While interviewing Louise*, it was hard to imagine the beautiful young woman in front of me ever struggled with low body image and anorexia.
Louise was 15 years old when her thoughts moved beyond the average concerns of a teenager, to the restricting of smelling foods, drinking water or biting her nails for concerns of consuming calories. Ninety-nine percent of her thoughts had to do with weight, shape, food and the desire to fit in in society.
She can see now she had a problem, but admits to me at the time she didn’t understand why she physically wasn’t able to keep up with her friends, why they would watch her eat her half a mandarin at lunch time or why her parents were taking her to see a dietician. At 34kg with a height of 167cm, what she saw in the mirror was obviously different to what others saw.
Many of her memories from the time prove to her how selfish the disease really is. “Looking back, I can see just how much pain I caused my parents. I recall my dad (a psychologist), approached me and started to shake me, clearly distressed, asking repeatedly why I won’t eat.”
She was admitted to hospital after she struggled to walk up a flight of stairs at school, and what she thought would be a quick stop to get her heart checked turned into a period of 7 hospital admissions over 3 years, with an average 3 month stay per admission. Being force-fed through a nasal gastric tube, being bed-bound, restricted to a wheel chair and expected to use a pan instead of the toilet was no way to live. She says that “Looking around at the ten other eating disorder patients at the dining table made me feel fat and pathetic, I felt I definitely didn’t belong.”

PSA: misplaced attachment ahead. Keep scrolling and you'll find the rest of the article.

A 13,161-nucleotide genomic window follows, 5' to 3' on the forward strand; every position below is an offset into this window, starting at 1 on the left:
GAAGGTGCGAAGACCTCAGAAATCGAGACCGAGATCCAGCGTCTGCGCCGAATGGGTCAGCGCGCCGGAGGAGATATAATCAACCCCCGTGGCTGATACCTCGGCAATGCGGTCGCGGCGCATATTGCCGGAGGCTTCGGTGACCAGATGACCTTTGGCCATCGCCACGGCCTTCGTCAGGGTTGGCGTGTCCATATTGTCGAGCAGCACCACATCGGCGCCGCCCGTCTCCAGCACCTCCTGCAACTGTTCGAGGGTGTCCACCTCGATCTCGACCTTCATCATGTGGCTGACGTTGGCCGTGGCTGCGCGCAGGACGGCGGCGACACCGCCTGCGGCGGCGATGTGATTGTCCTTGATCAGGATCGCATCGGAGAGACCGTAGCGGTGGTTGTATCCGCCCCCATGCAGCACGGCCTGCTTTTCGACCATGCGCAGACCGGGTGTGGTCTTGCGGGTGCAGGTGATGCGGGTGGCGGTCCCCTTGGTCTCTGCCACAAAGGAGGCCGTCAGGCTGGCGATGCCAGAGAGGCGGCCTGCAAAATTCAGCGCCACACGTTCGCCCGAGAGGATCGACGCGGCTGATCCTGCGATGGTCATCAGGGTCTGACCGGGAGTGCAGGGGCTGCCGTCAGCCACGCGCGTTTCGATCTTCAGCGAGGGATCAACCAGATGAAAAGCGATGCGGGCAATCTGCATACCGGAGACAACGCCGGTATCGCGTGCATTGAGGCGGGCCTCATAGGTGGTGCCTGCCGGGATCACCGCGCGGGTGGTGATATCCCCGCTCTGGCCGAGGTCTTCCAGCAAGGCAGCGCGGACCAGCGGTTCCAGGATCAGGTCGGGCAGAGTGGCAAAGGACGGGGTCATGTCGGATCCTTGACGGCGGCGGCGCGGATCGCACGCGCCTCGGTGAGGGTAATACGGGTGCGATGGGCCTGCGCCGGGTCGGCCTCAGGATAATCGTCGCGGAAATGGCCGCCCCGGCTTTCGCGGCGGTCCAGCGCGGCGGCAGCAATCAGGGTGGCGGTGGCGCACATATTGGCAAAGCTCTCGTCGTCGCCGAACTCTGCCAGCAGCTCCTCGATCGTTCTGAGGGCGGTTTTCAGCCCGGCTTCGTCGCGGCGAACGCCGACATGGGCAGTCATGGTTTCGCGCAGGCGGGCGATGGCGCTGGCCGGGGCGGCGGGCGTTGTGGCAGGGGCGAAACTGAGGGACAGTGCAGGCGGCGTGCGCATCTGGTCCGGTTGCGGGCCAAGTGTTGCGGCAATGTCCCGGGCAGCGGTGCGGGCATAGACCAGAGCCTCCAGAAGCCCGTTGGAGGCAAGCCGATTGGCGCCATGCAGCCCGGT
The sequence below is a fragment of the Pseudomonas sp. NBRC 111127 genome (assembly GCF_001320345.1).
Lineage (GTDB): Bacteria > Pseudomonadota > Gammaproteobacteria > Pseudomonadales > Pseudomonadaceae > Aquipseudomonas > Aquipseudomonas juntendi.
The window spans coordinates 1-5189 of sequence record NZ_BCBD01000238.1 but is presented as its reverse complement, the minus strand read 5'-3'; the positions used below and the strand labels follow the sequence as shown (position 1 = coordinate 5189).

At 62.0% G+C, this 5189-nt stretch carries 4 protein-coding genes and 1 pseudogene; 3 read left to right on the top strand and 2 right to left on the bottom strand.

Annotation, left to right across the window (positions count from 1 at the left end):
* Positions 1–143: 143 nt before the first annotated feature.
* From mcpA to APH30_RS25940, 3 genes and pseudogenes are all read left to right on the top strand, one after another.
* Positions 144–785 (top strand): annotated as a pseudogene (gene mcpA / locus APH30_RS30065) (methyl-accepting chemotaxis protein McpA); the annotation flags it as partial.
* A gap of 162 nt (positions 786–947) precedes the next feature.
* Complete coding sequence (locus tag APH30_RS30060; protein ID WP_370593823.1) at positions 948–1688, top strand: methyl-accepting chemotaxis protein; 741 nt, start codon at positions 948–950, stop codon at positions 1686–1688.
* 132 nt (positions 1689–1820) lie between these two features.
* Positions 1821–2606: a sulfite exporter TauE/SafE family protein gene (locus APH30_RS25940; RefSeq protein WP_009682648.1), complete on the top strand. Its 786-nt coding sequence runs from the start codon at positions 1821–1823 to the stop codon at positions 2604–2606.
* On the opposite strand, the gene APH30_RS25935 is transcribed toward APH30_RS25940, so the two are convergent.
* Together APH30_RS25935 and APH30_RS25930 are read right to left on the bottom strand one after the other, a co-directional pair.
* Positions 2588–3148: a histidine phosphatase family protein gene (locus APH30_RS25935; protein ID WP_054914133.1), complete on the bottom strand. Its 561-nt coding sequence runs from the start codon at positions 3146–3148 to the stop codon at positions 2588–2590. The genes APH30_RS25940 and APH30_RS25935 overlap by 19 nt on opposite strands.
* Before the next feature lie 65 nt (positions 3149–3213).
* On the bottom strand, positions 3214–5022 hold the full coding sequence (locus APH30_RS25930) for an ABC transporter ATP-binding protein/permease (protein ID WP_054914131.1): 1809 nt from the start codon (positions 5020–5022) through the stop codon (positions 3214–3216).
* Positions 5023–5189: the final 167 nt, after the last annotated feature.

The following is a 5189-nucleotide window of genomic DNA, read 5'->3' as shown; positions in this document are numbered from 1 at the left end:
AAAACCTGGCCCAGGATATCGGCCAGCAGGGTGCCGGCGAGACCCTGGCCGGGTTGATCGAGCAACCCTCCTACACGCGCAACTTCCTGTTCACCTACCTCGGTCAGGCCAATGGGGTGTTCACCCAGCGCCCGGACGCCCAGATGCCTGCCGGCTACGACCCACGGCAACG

The doctors set her target of 54kg at one kg every week, which meant 20kg to gain. She says she learnt the tricks of the trade through the other patients, and how to con the doctors into believing she was actually gaining weight.
Her thoughts became more distorted as she became severely depressed, admitting “Hospital became a refuge from the realities at home. I would refuse to eat so I could stay in the confounds of hospital and avoid the pressures and responsibilities of life.”
Today, her attitude towards body image has changed completely. She still receives treatment for depression but remains a strong advocate for positive body image.
At a healthy weight, she says “can’t guarantee that the distorted thoughts will ever fully leave, but I can guarantee I won’t let them defeat me again. I want so much from life.”
If you or any one you know is suffering with anorexia, contact the Butterfly Foundation for support.
*Name has been changed